CHARLESTON, SC (WCSC) - Inmates in South Carolina prisons have devised a scheme that allows them to smuggle drugs, tobacco and other contraband behind bars -- and it's all done with debit cards.
Corrections officials know it's happening, too.
A former inmate at Lieber Correctional Institution in Ridgeville, SC witnessed the scheme while he served out a prison sentence there. "I know coming forward could put me at risk and it is with regret I'll probably leave the state after this interview just for my own safety's sake," said the inmate who only wanted to go by the name Tom.
Tom said the inmated are calling the shots from behind prison walls, buying things banned in the prison system. He said they use prepaid Visa and MasterCards that work like debit cards for people with credit problems.
The cards are easily accessible, usually found in discount and convenience stores.
"It's pretty simple," said the former inmate. "There are cell phones within the prison population. The inmates are using them to make calls to people on the outside. The inmate would have someone make a call to a third party on the street."
Tom said the person waiting on the outside purchases the prepaid cards.
It everything goes according to plan, he said, someone who is in on the scheme from the outside will take the card to an ATM, withdraw cash and buy prepaid cell phones, tobacco and other banned items to smuggle back into the prison.
Tom said the risk is high, but the potential to make a lot of money compels many inmates to participate.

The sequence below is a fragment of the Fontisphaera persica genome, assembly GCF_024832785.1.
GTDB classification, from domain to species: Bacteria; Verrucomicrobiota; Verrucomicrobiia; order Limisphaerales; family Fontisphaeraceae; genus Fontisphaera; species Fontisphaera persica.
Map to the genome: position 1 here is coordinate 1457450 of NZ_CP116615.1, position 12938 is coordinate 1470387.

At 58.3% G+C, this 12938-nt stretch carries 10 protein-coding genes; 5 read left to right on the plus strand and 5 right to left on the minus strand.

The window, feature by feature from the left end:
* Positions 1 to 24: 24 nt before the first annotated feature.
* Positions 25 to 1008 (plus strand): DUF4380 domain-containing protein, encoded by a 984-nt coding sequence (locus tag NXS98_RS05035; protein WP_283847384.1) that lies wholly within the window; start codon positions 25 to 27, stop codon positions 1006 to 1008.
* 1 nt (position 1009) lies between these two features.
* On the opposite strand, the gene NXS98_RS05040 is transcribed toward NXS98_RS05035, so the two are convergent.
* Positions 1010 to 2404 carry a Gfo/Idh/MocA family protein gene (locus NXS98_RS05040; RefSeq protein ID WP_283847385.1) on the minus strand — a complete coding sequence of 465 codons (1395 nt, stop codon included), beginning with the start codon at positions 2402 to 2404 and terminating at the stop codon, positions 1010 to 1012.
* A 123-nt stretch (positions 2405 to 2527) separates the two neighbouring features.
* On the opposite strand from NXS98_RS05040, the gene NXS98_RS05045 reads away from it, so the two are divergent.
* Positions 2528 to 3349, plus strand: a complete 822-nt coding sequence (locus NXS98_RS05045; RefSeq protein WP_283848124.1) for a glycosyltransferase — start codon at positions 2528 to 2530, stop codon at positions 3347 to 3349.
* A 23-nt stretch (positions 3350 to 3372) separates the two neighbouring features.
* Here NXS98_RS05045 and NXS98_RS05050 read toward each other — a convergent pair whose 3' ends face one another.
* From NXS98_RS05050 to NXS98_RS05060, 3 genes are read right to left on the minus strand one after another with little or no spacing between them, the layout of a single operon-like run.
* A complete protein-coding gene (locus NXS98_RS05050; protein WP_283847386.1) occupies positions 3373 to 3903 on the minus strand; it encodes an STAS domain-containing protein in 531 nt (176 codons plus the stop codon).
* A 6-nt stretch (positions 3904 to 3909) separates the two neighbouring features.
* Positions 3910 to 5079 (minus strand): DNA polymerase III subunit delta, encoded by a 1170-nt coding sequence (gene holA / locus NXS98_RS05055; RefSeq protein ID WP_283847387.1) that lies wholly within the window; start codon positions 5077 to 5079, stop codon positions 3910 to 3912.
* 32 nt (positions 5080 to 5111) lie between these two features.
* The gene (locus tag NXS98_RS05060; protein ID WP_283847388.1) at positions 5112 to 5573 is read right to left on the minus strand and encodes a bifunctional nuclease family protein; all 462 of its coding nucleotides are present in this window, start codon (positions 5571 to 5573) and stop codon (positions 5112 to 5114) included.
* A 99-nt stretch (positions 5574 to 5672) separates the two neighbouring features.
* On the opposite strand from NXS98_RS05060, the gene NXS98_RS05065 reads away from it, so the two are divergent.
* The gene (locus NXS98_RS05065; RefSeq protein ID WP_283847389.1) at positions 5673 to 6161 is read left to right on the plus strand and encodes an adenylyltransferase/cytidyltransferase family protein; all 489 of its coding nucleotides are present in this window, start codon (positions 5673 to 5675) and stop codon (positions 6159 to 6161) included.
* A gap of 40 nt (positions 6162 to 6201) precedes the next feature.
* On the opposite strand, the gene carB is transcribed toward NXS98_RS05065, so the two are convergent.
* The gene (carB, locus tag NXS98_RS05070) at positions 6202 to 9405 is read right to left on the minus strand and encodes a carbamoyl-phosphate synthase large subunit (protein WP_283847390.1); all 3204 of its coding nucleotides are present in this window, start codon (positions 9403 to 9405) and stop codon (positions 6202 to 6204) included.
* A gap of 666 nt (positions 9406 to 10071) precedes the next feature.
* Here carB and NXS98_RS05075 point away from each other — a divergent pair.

"The person on the street makes the best profit. The inmate then makes his own profit. It's sold to a smaller man, and it's just like a street operation," he explained.
Tom said he was asked to be a player in the scheme after he was released from prison. In excerpts from a letter he received, an inmate instructed him to buy a debit card for the mother of a convicted killer.
"Of course, I didn't follow through with any of these instructions," Tom said.
State Corrections Director John Ozmint said inmates have the upper hand because they can get cell phones. Being on the inside isn't a deterrent for them.
"If you ask me whether or not there are cell phones in the housing units at Lieber, I'll tell you, absolutely," said Ozmint.
He said the phones are being thrown over prison fences, many of them hidden inside foam footballs that were seized at the prison.
Ozmint said the inmates call an accomplice who is near the fence and tells him or her exactly when to toss it over. "Probably 70 to 90 percent of it could be stopped if Congress could simply do the right thing and allow us to jam cell phones in prisons," said Ozmint.
He fears a smuggled cell phone will eventually be used to make a hit from behind prison walls. "I think you probably will see another dead person or two before Congress will finally do the right thing," said Ozmint.
The cell phone jamming bill is currently being held up in the U.S. House of Representatives. Ozmint said he's working with state police to try to reduce the number of cell phones being smuggled into prisons.
He declined to say how that would be done.